Oomycota and fungal biotech with Mitch Roth

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Oomycota and fungal biotech with Mitch Roth

Today we sit down with almost pro hockey player turned fungal laboratory scientist Mitch Roth. We chat about plant pathogens, DNA sequencing, genetic engineering, fungal biotech, Oomycota, and more.

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TRANSCRIPT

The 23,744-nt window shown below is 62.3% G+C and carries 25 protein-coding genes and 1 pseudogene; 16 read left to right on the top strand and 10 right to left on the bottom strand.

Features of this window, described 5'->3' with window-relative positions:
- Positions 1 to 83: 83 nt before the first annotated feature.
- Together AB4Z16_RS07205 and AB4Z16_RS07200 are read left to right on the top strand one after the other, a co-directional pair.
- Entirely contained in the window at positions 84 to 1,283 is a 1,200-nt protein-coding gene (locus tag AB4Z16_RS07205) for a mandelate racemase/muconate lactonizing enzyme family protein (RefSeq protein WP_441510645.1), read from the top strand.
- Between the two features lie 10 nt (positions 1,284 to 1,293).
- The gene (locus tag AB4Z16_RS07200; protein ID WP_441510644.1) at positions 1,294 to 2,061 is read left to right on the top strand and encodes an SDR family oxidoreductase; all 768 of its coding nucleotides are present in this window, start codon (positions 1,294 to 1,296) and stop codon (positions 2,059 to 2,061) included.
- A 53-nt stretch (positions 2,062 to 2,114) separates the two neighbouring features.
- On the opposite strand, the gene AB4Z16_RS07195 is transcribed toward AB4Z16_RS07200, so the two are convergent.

Alex 0:11 Welcome, welcome. You are listening to the mushroom revival podcast. This is your host Alex dore, and we are absolutely obsessed with bridging the gap between you are lovely, incredible, beautiful listeners and the wacky, mysterious world of fungi and mushrooms. We bring on guests and experts from all around the world to geek out with us, and go down a rabbit hole into the fantastic world of fungi. And today we have Mitch Roth tuning in from Ohio to talk to us about all things myco technology and genetic engineering and, and many more topics. So how you doing Mitch? Unknown Speaker 0:53 Good. Thanks for having me, Alex. Alex 0:54 Yeah, so for people who don't know who you are, you want to give a little intro on who you are and what you're up to? Speaker 2 1:02 Absolutely. My current role is as an assistant professor in the Department of Plant Pathology at Ohio State University, and I'm on the Wooster campus in Northeast Ohio. I earned my PhD in genetics and Plant Pathology, I had two majors from Michigan State University and 2019. So I consider myself a geneticist and a molecular biologist, because that's what I was trained in some of those tools, but I have a passion for agriculture, because I actually grew up on a family farm in a small town called Bad axe, Michigan, it's up in the thumb area. Yeah, so. Alex 1:45 And it's my understanding that you wanted to become a professional hockey player. And that didn't didn't turn out. And so now, you're studying plants fungi in Ooh, my coda. So how? How did that happen? Speaker 2 2:01 Yeah, so everyone's career path is a little different. I acknowledge that. Like, most young kids these days, I wanted to be a pro athlete, and hockey was my sport of choice. It still is. We're currently in the NHL Stanley Cup Finals right now. And it's exciting time to be a hockey fan. But unfortunately, my skating and stick handling skills, we're not going to get me to the pros. Although at one time, I did think that maybe my interest in sports in my hand eye coordination that I developed in sports would be merged really well with my emerging interests in biology. And so I originally wanted to merge these things and become a surgeon and go into medicine. Because I really did love biology. That's what really hooked me at first. But I quickly learned that it was truly biology that fascinated me and not medicine. So I turned back to my roots and decided, you know, agriculture is a great place to study genetics and molecular biology, because plants and microbes have DNA just like humans and animals do. So that's how I eventually wound my path to my current position as a mycologist, and geneticist and professor. Alex 3:19 And what is the Roth lab at Ohio State University? And what do you guys do? Speaker 2 3:24 It's still a little bit weird hearing that the rock lab stores in August of 2021, at Ohio State, and my role in the department is as a mycologist. So my role is to study fungal pathogens of plants. And that includes the old my seeds, pathogens of plants, so my seeds are filamentous, a lot like fungi are, but on the Great Tree of Life, they're actually very highly diverged away from fungi. They're not very closely related on a genetic level at all, even though they look fairly similar under a microscope. So we particularly study these fungi in our mind seeds to try and understand what tools that they are equipped with, in order to infect a plant and cause a disease. Just like humans and animals. Plants are also susceptible to diseases caused by fungi and on my seats, but also viruses and bacteria and microscopic roundworms called nematodes. So we study the pathogens, the the fungi and Omega seats to try and identify those tools. But we also study the plants to understand what makes them more susceptible to infection more prone to infection, or if we identify a resistant variety of a certain plant, we try and understand that resistance as well. So in particular, in the Roth lab, we're trying to use molecular approaches to really understand the genetics behind this interaction between plants and fungi, plants and oh my see Eat. So that involves a lot of gene cloning a lot of genetic transformations, some protein expressions and a lot of time on the microscope as well. Alex 5:11 And for people who are not super familiar with, you know, plant pathogens, specifically fungal in my seat, I just realized that the the famous Irish Potato Blight was caused by an my seat. That's right. I thought it was a fungus for the longest time. And I just realized it was part of my coda. So why do you know why Mikoto got kicked out of the fungal kingdom. Unknown Speaker 5:45 So kicked out is maybe not quite the right Alex 5:48 way to think about it, it's just slightly moved. Speaker 2 5:51 So as we studied these things, more and more, we started to recognize that there are differences and these differences are actually quite significant. You know, even though fungi Annamaya seeds grow very filamentous. And if you're looking at a petri dish, they always grow in a radial fashion from the inside out towards the outer part of a Petri dish. But there's a lot of differences. And those differences add up as well. And the real true discovery of how different they were, was in part due to the revolution of DNA sequencing, when you start looking at fungi and all my seats on a DNA level, they share very, very little DNA similarity suggesting that they last shared a common ancestor a very, very long time ago. So to generalize very broadly speaking, fungi were once studied alongside plants and considered to be a strange form of a plant. fungi are actually more closely related to animals than they are to plants. And oh, my seeds are the opposite. They're more closely related to plants than they are to fungi. So really very different. Alex 7:10 Wow. They, I mean, they look like, you know, a fungus for sure. So that's, that's super interesting. And so, apart from the pretty famous, you know, Irish potato blight, what other what are the biggest fungal or who might see plant pathogens around today? And what are their impacts? And what is the potential solution? Speaker 2 7:40 Yeah, so the two that I like to highlight the first one we've already talked about, Phytophthora infestans is probably the most well known, oh, my seat pathogen because it was responsible for the Irish potato famine. There's a few other Phytophthora species that people may have heard of Phytophthora. ramorum, is a tree pathogen Phytophthora. So J is a soybean pathogen. There's quite a few Phytophthora pathogens of plants that cause a lot of disease. And then the other one in the fungal world that I like to talk most about is Boatright is scenario because it's the one that most people are probably familiar with. If you've ever left fruit in your fridge for a few days too long, and it gets fuzzy and gray. That's the fungus called Bo traders scenario. And it is considered a pathogen of plants. But it's more of a post harvest pathogen of plants. But since it grows in our refrigerator occasionally, that's why most people are aware of it. There's many, many more fungal pathogens, and I could talk about a lot of them. It's funny, there's actually two papers that were published recently talking about the top 10 fungal pathogens of plants in the top 10, almighty pathogens of plants. And so if you do some quick Google searching, you can probably find those and read more about the top 10s. Anyway. But the second part of your question, I think, was about impact. This is this is always fun to talk about as well. So I teach a course and again, I'm fairly new at Ohio State. So I got to teach this material for the first time, just this past semester in the spring, and I was trying to articulate this and I finally found some data to back this up. I thought it was really neat. So a recent paper tried to highlight the top 10 global pests and pathogens. So this includes all sorts of yield losses caused by any insects or pathogens of the top major crops. So the top major crops according to them were wheat, rice, maize, sorghum, potato and soybean. So these are all crops people are likely aware of. And if you consider all of the top pests sand pathogens. fungi alone are responsible for 43% of all of the pests and pathogens. Wow. And if you lump all my seeds into that, so all fungi and Oh, my seeds are responsible for 50% of the top pests and pathogens of the top major crops. So there's a huge number to demonstrate that that 50% of the top pests and pathogens are fungi, or are my seats. Alex 10:32 So you got your hands full. Speaker 2 10:34 That's one thing we'd like to call job security, there's lots left to learn. Alex 10:39 And what has been, do you have a favorite, fungal or oomycete pathogen that you you'd like to study? Speaker 2 10:49 Yeah, so I have to say my favorite fungal pathogen is this species called fuse Areum vernacular for me. And that's in part because I did my PhD on this one particular fungus. So when you spend five years with something that's a long time you become very invested in it. But also, just taking a step back from the molecular details of the fungus that I'm fascinated by, it also happens to grow this very pretty blue color in culture. And in fact, before they gave it a formal Latin name, they just called it fuse, the fuse Areum, blue isolette, it's nice to have a blue color. So that's probably my favorite, but we work on a lot of others as well. Alex 11:38 And a big part of your work as well is, is working with genetically modifying plants to be resistant toward to these pathogens, is that right? Speaker 2 11:52 Yeah, that's a big part of it. And, and on the flip side, also doing genetic engineering, with the fungus itself, or the Oh, my seat itself to understand what the genes are doing while infecting a plant. Alex 12:07 And I know a lot of people, you know, are a little nervous around the term genetic engineering, especially with organisms, especially anything that they're consuming. And regardless of you know, or despite there not being any research of any negative human effects of them, it's still this unknown, right of well, what if you know, we're playing God, and who knows what might happen and one fear is creating. And this is kind of a fear with a lot of like, like creating superbugs, or, you know, in this case, a super pathogen, where you're kind of creating a scenario where these pathogens are evolving quicker than they normally would, because you're forcing their hand basically to adapt and overcome. And then they become way stronger than they normally would have if we didn't intervene. And so what are your thoughts on this has this? Do you think this is a reality or more science fiction? Speaker 2 13:16 I think I think it's very much rooted in reality, I think it these are all valid concerns that I think, in part have been addressed, but also need to be an ongoing, active area of research to continue to investigate these things and make sure right, when, when you're asking this question about adaptation, I like to I have these conversations quite a bit. And I like to steal a quote from Jurassic Park, right Life finds a way it's right. That's what they say before the dinosaurs take over the island. Right? So you know, adaptation is something that happens all the time, and plants are constantly adapting, so our microbes, with or without human intervention. And so I think it's, it's what we do as scientists is try and help that adaptation occur even faster, and in an in a more elegant way. And that can cause selection pressures for the pathogens to overcome that resistance even better, and, and it could could produce superbugs, if you want to use that term. But, you know, that's why we study these things to make sure that we understand those risks and we're deploying these genetically engineered organisms and plants in very tactful and strategic ways. Disease Management should never be done with one tool alone. Did the disease management integration is a very common strategy. And so that can include cultural practices, like managing water Managing the soil content, the clay content, the pH of the soils, it can involve some chemical approaches, either adding nutrients or other types of if you're trying to manage pests and pathogens, insecticides or herbicides or fungicides, but then genetic resistance is also one of those tools in that toolbox. So if we can engineer resistance and complement it with these other disease management strategies, then it significantly reduces the chance of microbes evolving and adapting to all of those different situations all at once. Alex 15:43 And what would you say are the main bottlenecks of doing this research? Speaker 2 15:50 So it's pretty challenging. Although there are some companies that have gotten very good at genetic transformations, particularly in plants. A lot of my work in the lab currently is focused on the fungal and Oh, my seat side of things. So we're constantly trying to identify a gene of interest that we're curious about want to learn more about. And so we try and target that gene for a knockout mutation is what we call it. So we try and just delete that gene from the genome altogether, and then study the mutant strain and see, is it any better at doing something? Is it any worse. And that's quite challenging to do in some fungi. One of the issues that we face often is trying to convert the fungal hyphae, these long filamentous strings of the fungus into individual what I call naked cells that are technically technically called protoplasts. And once you have protoplasts, any sort of DNA that you expose it to, is much more likely to get taken up by the fungus and incorporated into the genome to replace your gene of interest and finally give you that knockout mutant. So that can be quite challenging. Is this critical? Is fusion. Not progress. But it's Protoplast. Coupled with transformation. Alex 17:18 Got it? So here is a huge genetic. Sorry, go ahead. Yeah. Sorry. I think there's a slight lag. I hear genetic engineering with with fungi is is extremely difficult. Maybe a little bit easier. For more. I don't know how to classify it more like yeast like fungi and more difficult with I don't know the correct term. I want to say higher level fungi. I don't know if that's the correct term, but or like mushroom bearing fungi? Is that true that they're a little more difficult than, say, bacteria or plants? Speaker 2 18:02 Sure, it's, it's hard to generalize too much. But yeah, I mean, in general, yeasts are more commonly able to be transformed, and you can insert DNA or take DNA out. Some filamentous. fungi are also quite easy at being transformed. And some are quite difficult. And in fact, even within one species, there can be a lot of strain to strain variability. So the higher fungi that you mentioned, typically, that means the ASCO my seats and the Presidio my seats and the basidiomycetes are the commonly known mushroom forming fungi. And I don't personally work on the mushroom forming fungi all that much I know that might disappoint some of your listeners interested in mushroom revival. In fact, a lot of the pathogens of the plants that I work on and a lot of the plants that grow here in Ohio, they are asking my seat fungi. And so we study a lot of those fungi. And some are easy to transform, some, some are not. Alex 19:10 And has there been something that you've been working on that you're completely stumped on that you are hoping to figure out in the in the near future? Speaker 2 19:20 There is, yeah, one project I'm really passionate about is a disease called white mold in soybeans. So white mold is caused by this fungus. This fungus actually has a very broad host range, it can infect a lot more than just soybean. But in Ohio, we grow a lot of soybeans. And so white mold can cause a very significant problem on a lot of acres of soybean. And that can affect the economics of the whole state even so. There's a certain protein that the fungus expresses that I've identified that I think is playing a major role in its variants, and it's in its ability to infect soybeans. And I think I've under identified a gene in the plant as well in the soybean that specifically recognizes that. And it's this recognition that actually makes the plant susceptible. And so one of the things I'm trying to determine is whether or not removing a gene from the plant from the soybean could actually enhance resistance, in a sense, could less be more removing a gene giving it more resistance. So that's like thing that we are just in the infancy of this project, but it's pretty promising so far. And so that's something I really hope I can work on even more and publish on in the next couple of years. Alex 20:52 Like, almost like removing an Achilles heel, you know, like removing that weakness? Unknown Speaker 20:57 That's a great way to think about it. Alex 21:00 And is that the normal is, is there a normal approach on how to approach kind of pathogen resistance? Like, do you? Do you normally work from the plant side? And find the weakness and cut it out? Or is each each plant pathogen you have a different solution for? Speaker 2 21:26 Yeah, great question. So every pathogen is a little bit different, every plant is a little bit different. And, to go back to your analogy, like removing the Achilles heel, the opposite side of that same coin is is adding more armor to the plant. Right? So there's two schools of thought. One is qualitative resistance is what they call it. So qualitative meaning either is it resistant completely, or is it not. And in contrast, there's a second school of thought called quantitative resistance, where instead of being such a binary, outcome resistant or susceptible, its quantitative, there's a spectrum of, of some disease, low disease, high disease, or somewhere in the middle. And so both are active areas of research around the country, my lab is still fairly new. And so right now, we are focusing a lot on the qualitative, just, you know, one gene at a time trying to understand if we can completely abolish susceptibility or completely bolster resistance through one gene. But quantitative resistance is, is also very commonly researched. So I'm, Alex 22:44 I'm neither a plant person, or, you know, I know very little about plants, and I know very little about genetic engineering. So this question, I'm going to try as hard as I can, but it might sound a little naive, but when so when you go to genetically engineer a plant? If you I'm guessing, is the normal process for? Is it taking clones? Or, you know, do you when you take the seed from the plants? Do they? Do they carry over those genes? Or do you every single kind of every, every single, you know, harvest season? Do you have to go in and and re reapply that genetic? Engineering? Does that make sense that question, Speaker 2 23:36 I'm gonna see where you're going. Yeah. So if if I generate a genetic mutant strain of either a fungus or plant in the lab, and I want to deploy it out into the world, first of all, you have to go through a whole bunch of testing from the US government to make sure that if you do that, it's not going to cause a devastation. So it's not easy to do. But let's say perfect scenario, I've studied something and I have this very resistant plant, and I want to release it into the world. If it's genetically engineered, most of the time that genetic engineering is heritable, so it will go from seed to seed. So if I give a farmer a genetically engineered seed, and they put it into the ground, and harvest it, all of the seeds that come from that plant will also carry the genetically engineered DNA. But there are some systems in place that prevent that heritability from happening. So you only get one generation at a time. I'm less familiar with that technology myself. And in fact, I'm not sure if that's even widespread in the plant community. I think these are things being explored a lot more in the insect world to manage insect control, like Mosquitoes through gene drives, which can propagate themselves through a population, but not necessarily be transmitted to the next generation. Alex 25:12 Interesting. Yeah, we brought on a researcher, Dr. Brian love it who was working in Burkina Faso in, in West Africa. And he was doing research on genetically modifying a fungus to kill an entomopathogenic fungi to kill malaria bearing mosquitoes. And the research was incredibly effective. It was like 99.9% effective, but he had to kind of abandon the project, because people were kind of freaking out about it. And they didn't want to let out a bunch of genetically modified mosquitoes everywhere, you know, with a zombie fungus attached to it. So yeah, and you know, it, that was kind of the the main pain point of the research was like, oh, you know, we couldn't, we couldn't convince people that, even though we proved, you know, in these in, you know, they made these like, I think they were called, like, bio reserves or something where they, you know, they tested it on mosquitoes, it was super effective. And, you know, and so, yeah, had to kind of abandon it. I don't know, if you you run into things like that with in terms of regulations, or just convincing people that this is okay, or is it pretty kind of green lights all the way through? Speaker 2 26:45 It's certainly not green lights all the way through. But my, my experience is also rather limited. You know, I think that is the ultimate goal for me, because I see the potential in the technologies. And a lot. You know, one of the things I'm also passionate about is talking about these things. And that's, that's one of the reasons I was really happy he reached out to talk to me through this podcast, because this is something I'm I'm interested in communicating about and trying to just teach people what I know, and also learn from other people, what are their concerns, and like you've said, there is a lot of concern about their about the genetic engineering and the potential unknowns. And I think there's two takeaways that I have there is that, first, it's really hard to prove a negative outcome will occur, you know, the lack of, of data suggesting that is, there's always going to be room for doubt, right? So it's really hard to prove a negative. And instead, all we can do is focus on the data, we do have suggesting that the technology is safe. And there's lots and lots of data suggesting that the things that have been released are very safe. So there should be little concern there. But then the other lesson is that there's there's always a chance, that's one of the the challenging parts about new technologies. And whenever I talk about these two things, particularly the last part, that there's always a chance of a negative outcome, I like to make the analogy to computers, right? Computers, at one point were a new technology and the internet was a revolutionary, new technology. And they have impacted our world in positive ways. They are facilitating this conversation between you and me right now. But there's also some bad uses of technology and malicious uses of technology, and some unintended, unintended consequences. I'm old enough to remember the y2k fear, right? Out of some oversight and an unintended consequence. So these are valid things to then apply to other fields. But one of the things that I hope by facilitating conversations between my work me and my work and others who are interested, is that I can demonstrate that we are working very hard to understand these things, the best we can and that that the technology has so much potential to have a positive impact that it's worth pursuing. Alex 29:30 Yeah, does does the positive outweigh the negative? And yeah, and it's, you know, it's important to always think about risk and how, how to manage risk. And I think with anything, there's always there's always going to be some risk, right? And like driving a car, like there's tons of accidents all the time. Some of them are fatal, but most of us if if we can if we live in a place where we're successful, getting a car every day. And we drive because it's convenient, and the convenience way out risk or outweighs the risk, right. And I always tell people, like, if they don't want to consume genetically modified organisms in their body, that's fine. But there's a lot of amazing things that I would love to cover with you that, you know, like micro remediation, for example, like if we can genetically modify a fungus to remediate 10 times more oil than it normally would. I mean, why not? You know, like, like, for that it's like, if we can tackle some of the biggest world problems and like, degrade toxic waste in our environment, like, hallelujah, you know, let's, let's do that. So, you know, 111 thing I was reading in your paper was that researchers were starting to engineer Saccharomyces service ca cells for production of fatty acid derived biofuels and chemicals. Woody, what do you think is the future around this? Speaker 2 31:17 Yeah, so I think the future is bright. And and I should highlight to that, you know, some of these awesome potential impacts of fungi. You mentioned, bio remediation. If we can genetically engineer that, that would be awesome. I agree. And some times that doesn't require genetic engineering, either. There's so much fungal diversity out there, that a lot of it we just don't understand, because we haven't studied the diversity deep enough and well enough to identify naturally occurring isolates that are capable of doing that. Unfortunately, mycology is a historically underfunded discipline. And so while genetic engineering can, I think facilitate these goals that we may have set for society to try and have a positive impact? You know, genetic engineering is just a tool. It doesn't have to be the only tool. But getting back to your Saccharomyces question is another great goal to shoot for, I think is engineering, yeast strains to produce biofuels is a little bit out of my field. I don't do a whole lot of that myself, but I'm interested in it. And I think one of the more positive impacts of that is that these biofuels are suitable for the current infrastructure that we have, the biofuel products can fuel our engines that already exist. So that alone is a big benefit, because they could continue fueling our current society while being sustainably produced through genetic engineering of yeasts. But I also think, you know, the sky's the limit, and who knows what other types of technologies we can identify through yeast fermentation, for instance, and all sorts of different byproducts that could be potentially converted into new fuel sources. So the future is bright there, but it is a bit out of my discipline. Alex 33:22 Totally. Yeah. You're and you focus a lot on DNA sequencing and genes. And DNA sequencing is not only to find new species, and to kind of classify who might CODA and in a different in a different kingdom, but also helping us identify genes. What what is the importance of discovering, you know, jeans, in new jeans in fungi, or Ooh, my seats or plants? Speaker 2 34:04 So gene discovery is exciting. I think if you get to discover anything, you get a sense of excitement. And gene discovery is still occurring in a lot of different organisms, including humans, animals, plants, and yeah, in particular fungi and Omega seats as well. So yeah, that's pretty exciting, pretty exciting, because you're never quite sure what you'll find. And if you do find one gene that seems to be very responsible for a given outcome. That makes for a very nice story to tell people and a great research project to pursue. But gene discovery can be you know, equally frustrating as it is exciting because fungi and all my seats are complex organisms, just like plants and animals. And a lot of times it's not just one gene that makes a difference. You know, one gene contributes to a small part of a pathway. And it's the overall pathway that produces the compound or the the trait that you're most interested in. So it's a double edged sword, but DNA sequencing certainly helps with the discovery of genes. And then it's the studying the role of those individual genes that can be either give you that eureka moment, or or make it very frustrating if it's part of a bigger process. Alex 35:34 And and genes, you know, for the layman, is there basically instructions to the organism? Is that right? Correct. Yeah, so the, Speaker 2 35:43 oh, I'm blanking on the, what they classically call it. The central dogma, that's what they call it, the central dogma of molecular biology is that DNA is transcribed into RNA, and that RNA is translated into a protein. And so the protein is what performs the function. And the DNA gives the instruction on how to form the protein. So yes, the thinking of it as a blueprint or a set of instructions is, is a good analogy. Alex 36:20 And like, what is the, the limits of this, right? Like? Like, could we could we use CRISPR, and another technology, whatever to, you know, genetically modify a fetus of a human to, and the code is basically like, grow another arm. And then, you know, as as it's being read, or whatever the right terminology is, you know, the baby grows another arm, because that was that was the gene that was the instruction. Am I oversimplifying it, Speaker 2 36:57 perhaps, but I think I get the gist. I mean, if if there were such a thing as an arm gene, and you were able to find a way to express that, in a certain stage of development, in a certain cell that doesn't normally express it, perhaps the end result might be a third arm, it's often not quite that simple. But occasionally it is. So in in the fungal world, there's lots of different chemistries, and chemicals that are toxic to a fungus. And so that can be really helpful in in a lab, where I'm trying to grow one particular fungus. And if another one comes in and contaminates my plates, I have to start the whole experiment over again. So fungicides can be very helpful in keeping things clean. But then also, we've identified how those fungicides work. And we can genetically engineer one or two mutations in the strain and actually confer fungicide resistance. And a lot of times, we use that as an initial marker to identify strains that we are certain some sort of engineering has taken place, because that's an easy trait to screen for. So if I have a gene that I'm interested in, that I have no clue what it does no clue at all, one of the things I might want to do is remove it. And instead of just removing it, what I'll also do is insert the fungicide resistance gene. And if now all of a sudden, my fungi are growing on plates with the fungicide. That means some sort of engineering has taken place. And I can now go in and confirm that the gene I was interested in is gone. And in its place is this resistance gene. And so now that's a certain strain. I want to study further because I know it doesn't have the gene I was originally interested in. Does that make sense? Alex 39:00 Yeah. Yeah. Interesting. Yeah. Yeah, keep going. Speaker 2 39:07 So when when certain outcomes or traits are controlled by a single gene, that can be very useful to help learn more about the organism. Alex 39:23 And another thing I was reading in one of your papers was the excitement over the advancement with I think it's pronounced Heisey. sequencing. Is that right? Yeah. HSC sequencing? Yes. So I was curious, what's the advantage of seeing a 3d model? Of of? I don't, what would you call it a 3d model of the genes? The genome? Speaker 2 39:52 genome? Yeah. So if you sequence all the DNA in an organism, you get what's called the genome. Now A lot of technologies that produce a genome actually fragment the DNA into many, many bits and pieces. And so we have to use computers to stitch all those pieces back together in order to make sense of it. And so the high C sequencing and developing a 3d model kit is particularly helpful when you're trying to separate out different genes or different alleles in the fungal genome. Because to, to bring it back to humans for just a minute, you know, humans, we inherit one copy of DNA from our mom, and one copy from our dad. So if we sequence our entire genome of us as an individual, and it gets fragmented all along the way, when you try and stitch those back together, it can be hard to determine if these three genes all came from mom, or if genes one and two came from mom, and the third came from dad. So creating that 3d model can really help you stitch together, which genes came from which set of chromosomes which set of DNA that came from which parent. So this is helpful for fungi for fungi as well, because some fungi live in a die carry otic state or a diploid state where they have two copies of everything. Some fungi live most of their life in a haploid state where they only have one copy. And so in those cases, we don't always need to use high C sequencing. And we don't always need to use a 3d model. But it's particularly helpful when when the fungi do have more than one copy. And some of the the most frequent culprits of this are the rust fungi. If you've ever heard of a rust pathogen, they infect a plant and produce these beautiful orange spores that looks like the plant is rusting like an old beat up pickup truck. They tend to be dichorionic and have two copies. And so high C sequencing has really revolutionized that particular area of research in the Rust fungi. Alex 42:18 And I'm trying to visualize this. So you know, a regular a regular genome sequence, you just get a long list of, you know, G C, T and A in random order, right? And it's just the list of letters. What what does the 3d model look like? Do you see kind of that that typical DNA spiral, helix shape or some other shape. Speaker 2 42:41 So it's, essentially the 3d model is still just stringing together the A's, T's, C's and G's, but it can do it in a very unique way that helps build confidence that, you know, the G and the C that you're looking at truly are right next to each other, rather than one G coming from one copy and the C coming from a different copy. And they're not actually related at all. It's it's quite calm, it's quite complex. And I understand just enough to be dangerous. Here's I mean, Justice To be frank, it's a newer technology, but the people who are doing this, they rave about it. We had a guest lecturer come to my class this past semester and talked all about it. And it was it was really fascinating how much it has revolutionized their study of the rest fungi. Alex 43:43 Cool. And in your paper as well, you're talking about how, you know we've demonstrated that both fungi and slime molds have decision making abilities and you know, how important it is to understand cell to cell communication and gene expression throughout the whole fungal network to see you know, what communication is taking place in say the hyphae versus or the hyphal tip versus you know, the main mycelial body versus the SType and whatever. How How is that understanding helpful for us for solving some of some of these world problems? Speaker 2 44:31 Yeah, so I'll be frank I'm not quite sure how it will help us solve human world problems but I think there's certainly room to explore there. And I think it's fascinating that you know, fungi and and slime molds and demonstrate this type of ability of making decisions or some sort of some sort of cognition perhaps in a form we don't fully understand. And maybe cognition and decision making are the proper terms, but there's something there. Right? I think my my thoughts on that are just, it's fascinating. And I think it's just an excellent example of how much we have left to learn from these other organisms that have been around for much longer than we have experiencing a lot more harsh and different environments than we currently experience. Yeah. And so it, we have a lot left to learn from them. And so the applications of that knowledge are bound to come, the more that we study them. Alex 45:40 So we've been focusing a lot on fungi and a little bit on plants. I don't know anything about my Kota, other than what you just told me. It's closely related to plants. And it was now I just found out like, an hour ago, it's responsible for the Irish potato famine. And then I read, I remember reading years ago that there's one that can infect fish, and lives in the ocean and makes these like weird brown spots on fish and get kill fish. And that's it. So what I guess my question is, are there are there solutions that we can partner with my coda to also solve some of the world problems like, like we are using with, you know, like phyto, or micro remediation or, you know, making biofuels or, you know, different medicines or things like that, like art? Are humans currently working with my Kota in a way to? That's helpful for us? Speaker 2 46:55 That's a great question. And my gut, my gut reaction is to say, no, no one is and that's because, again, my gut reactions say that, Oh, my seeds are pathogens. But that's a very narrow scope of things. There's a lot there's, there's a lot left to be learned from the Oh, my seat as well. You know, I mentioned earlier that that mycology is underfunded and under studied well. All mycology, the study of all my seats is even more underfunded and under studied. And a lot of the things that we do know about all my seats come from the study of all my seats as pathogens, either plants, pathogens, or fish pathogens. And so I think there's certainly room to explore them for their, their bio technical capacity and potential. But to my knowledge, there aren't very many people doing that. Alex 47:55 It's really wild, like I ever, ever, so often, I go and look at the biological tree of life. And I'm always blown away of how little I know, of everything on that biological tree of life. Like, I probably know, half, or I've heard, even heard of half of the things on that, that tree of life. And I'm like, there's so much we don't know, about the world around us. And it's fascinating, you know, about how much is still out there to to learn and to figure out what what's going on. Yeah, what is going on? Speaker 2 48:35 I want to reiterate that I'm not a taxonomist. And I'm not an evolutionary biologist, I, I am a more of a molecular biologist, I study one gene at a time, or sometimes a few genes at a time. I don't do a ton of whole genome things. And I don't explore many branches of the tree of life. But there are some really excellent researchers who do that sort of thing, and are constantly adding and updating that tree of life. And sometimes it comes at the cost of frustrating people like me, who follow one fungus is one name that has been called forever and ever. But, you know, the evolutionary biologists, you know, do enough sequencing and analysis to determine that even though it's it may be convenient to keep calling it that calling a fungus, that particular name. It's not actually accurate, and it needs to be reclassified if we want to keep things accurate and up to date. Alex 49:38 So it's like that joke. How many mycologists does it take to change a light bulb? And it's 41 to change the light bulb and 39 to stand around and argue about the Latin name. Yeah, yeah. So you know if you if you you already have a lab named after you the Roth lab at Ohio State University. But if you had an unlimited team and an unlimited funding and unlimited time, what research would you like to do? Specifically, you're on your own or in general, what research would you like to see done? Speaker 2 50:20 So, one of one of the joys of being a mycologist is, is working with yeast, and one of my favorite yeast based products is a cold beverage beer. So I think, you know, if I had unlimited funds and time and research, availability, I think it would be be so much fun to become a strictly yeasts, geneticist and engineer a bunch of different yeast strains, and do a bunch of fermentation experiments and be able to enjoy the fruits of those engineering efforts and engineer the perfect craft beer. Alex 50:59 Hell, yeah. Cheers. Cheers. Okay, sweet. And what's been what would you say is the hardest part of your, your research career? And it could, it could be, you know, one nightmare day or in general, something that you come across on like a day to day basis? Speaker 2 51:23 So, the related to the last question, the hardest part is getting funding, if I could get funding to become strictly a yeast geneticist, and do that kind of thing. I think I would jump on that in a heartbeat. But I'm not sure that job actually exists in the world, because it's, it's very hard to get funding to do that. And there's plenty of good beer out there with this the strains that exist in nature. So that has to be the hardest part is continuing to get funding to support the research, I think, you know, I try and make a pretty clear case of why it's important to do the research that I'm doing. And I try to tell the stories through research proposal that can articulate the impacts of the potential outcomes. But, you know, in grad school, we are trained a lot on how to do the technical research and analyze the results and write up the results. And not a little bit less on trying to present a pitch or a proposal that some sort of funding agency would be interested in supporting financially. So that's been the hardest part. And the second part of that is recruiting good people. I've been very fortunate to recruit some excellent people. But recruitment is definitely something they don't teach you in genetics class. So I've had to learn how a little bit on the fly on how to do interviews, and evaluate resumes and hire students and postdocs to do the actual research. While I'm in the office, coming up with the next great idea and writing the next grant. Alex 53:08 Nice, awesome, and what has been the most rewarding part of your, your time Speaker 2 53:16 The most rewarding part has been actually the people I have been able to bring in seeing them get as excited for a research project that I am, it's it's really fun to geek out over these ideas and, and experiments and have fun along the way. I think that's one of the things that I've taken some pride in is that, you know, research is going to be tough, but it should also be fun along the way. And so when I'm seeing the people I've hired, have fun and have success towards their research project. It's it's the most rewarding feeling for sure. Alex 53:56 Definitely. And if people want to follow your work and the work of of your lab and everything they're doing Where Where can they follow along? Speaker 2 54:08 Yeah, so I'm easily findable. If you just do a quick Google search you know, my lab page can be found on the Department of Plant Pathology website at Ohio State University. I'm also on Twitter my handle is Ohio my seat you know so encompassing the fungi and oh my seeds of Ohio. Alex 54:31 Yeah. Awesome. Well, thank you for coming on. And I really appreciate it I'm excited about what what is what is to come in and genetic engineering and understanding the genome of fungi and my quota and and plants and all the fun fun things with with the with technology and biotechnology and how we can solve Are our big, big human created problems that we have on our planet right now. So and thank you everyone for tuning in and tuning in to another episode wherever you are tuning in from from around the world. If you like the show and you want to support, we don't have a Patreon are anything but we do have a website, mushroom revival.com. And we have a whole line of functional mushroom products from gummies, to capsules, tinctures, to powders, and we have a bunch of educational resources there for free as well from blog posts, all our podcasts are there, we have a bunch of free ebooks that you can download. And if you want to win some free mushroom goodies, we have a giveaway going on. And it's the link is in the bio. And if you win, you get your choice of one of our products on our website, including my new book that just came out the little book of mushrooms all about 75 different mushrooms, which is super fun. And apart from that just tell your friends tell your family leave a review. Keep the mycelial network alive by getting people excited about biology and nature and mushrooms and fungi. So we can all live a more connected world. So thanks again everyone for tuning in. Much love and may this force be with you Transcribed by https://otter.ai